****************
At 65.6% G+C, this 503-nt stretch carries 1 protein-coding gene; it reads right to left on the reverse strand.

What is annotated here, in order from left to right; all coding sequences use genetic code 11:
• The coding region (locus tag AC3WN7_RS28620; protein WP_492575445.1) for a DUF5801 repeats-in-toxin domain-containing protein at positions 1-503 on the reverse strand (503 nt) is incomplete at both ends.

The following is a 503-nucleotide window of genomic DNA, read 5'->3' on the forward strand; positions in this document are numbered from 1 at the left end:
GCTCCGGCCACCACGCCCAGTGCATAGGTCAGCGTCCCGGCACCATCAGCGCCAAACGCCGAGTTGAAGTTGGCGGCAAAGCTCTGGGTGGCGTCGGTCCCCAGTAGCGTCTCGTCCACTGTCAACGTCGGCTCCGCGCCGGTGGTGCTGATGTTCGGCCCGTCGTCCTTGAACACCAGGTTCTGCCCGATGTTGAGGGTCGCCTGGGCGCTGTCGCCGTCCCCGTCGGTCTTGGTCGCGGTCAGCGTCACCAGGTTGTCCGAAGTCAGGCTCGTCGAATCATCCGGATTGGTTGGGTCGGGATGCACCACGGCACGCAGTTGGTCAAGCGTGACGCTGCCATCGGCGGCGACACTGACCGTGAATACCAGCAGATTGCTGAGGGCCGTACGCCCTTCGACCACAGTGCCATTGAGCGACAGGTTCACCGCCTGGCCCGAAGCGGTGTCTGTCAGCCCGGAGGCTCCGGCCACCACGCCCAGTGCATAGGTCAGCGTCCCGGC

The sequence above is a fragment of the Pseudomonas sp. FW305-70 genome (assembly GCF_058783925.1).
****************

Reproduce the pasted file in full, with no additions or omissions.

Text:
At 65.6% G+C, this 503-nt stretch carries 1 protein-coding gene; it reads right to left on the reverse strand.

What is annotated here, in order from left to right; all coding sequences use genetic code 11:
• The coding region (locus tag AC3WN7_RS28620; protein WP_492575445.1) for a DUF5801 repeats-in-toxin domain-containing protein at positions 1-503 on the reverse strand (503 nt) is incomplete at both ends.

The following is a 503-nucleotide window of genomic DNA, read 5'->3' on the forward strand; positions in this document are numbered from 1 at the left end:
GCTCCGGCCACCACGCCCAGTGCATAGGTCAGCGTCCCGGCACCATCAGCGCCAAACGCCGAGTTGAAGTTGGCGGCAAAGCTCTGGGTGGCGTCGGTCCCCAGTAGCGTCTCGTCCACTGTCAACGTCGGCTCCGCGCCGGTGGTGCTGATGTTCGGCCCGTCGTCCTTGAACACCAGGTTCTGCCCGATGTTGAGGGTCGCCTGGGCGCTGTCGCCGTCCCCGTCGGTCTTGGTCGCGGTCAGCGTCACCAGGTTGTCCGAAGTCAGGCTCGTCGAATCATCCGGATTGGTTGGGTCGGGATGCACCACGGCACGCAGTTGGTCAAGCGTGACGCTGCCATCGGCGGCGACACTGACCGTGAATACCAGCAGATTGCTGAGGGCCGTACGCCCTTCGACCACAGTGCCATTGAGCGACAGGTTCACCGCCTGGCCCGAAGCGGTGTCTGTCAGCCCGGAGGCTCCGGCCACCACGCCCAGTGCATAGGTCAGCGTCCCGGC

The sequence above is a fragment of the Pseudomonas sp. FW305-70 genome (assembly GCF_058783925.1).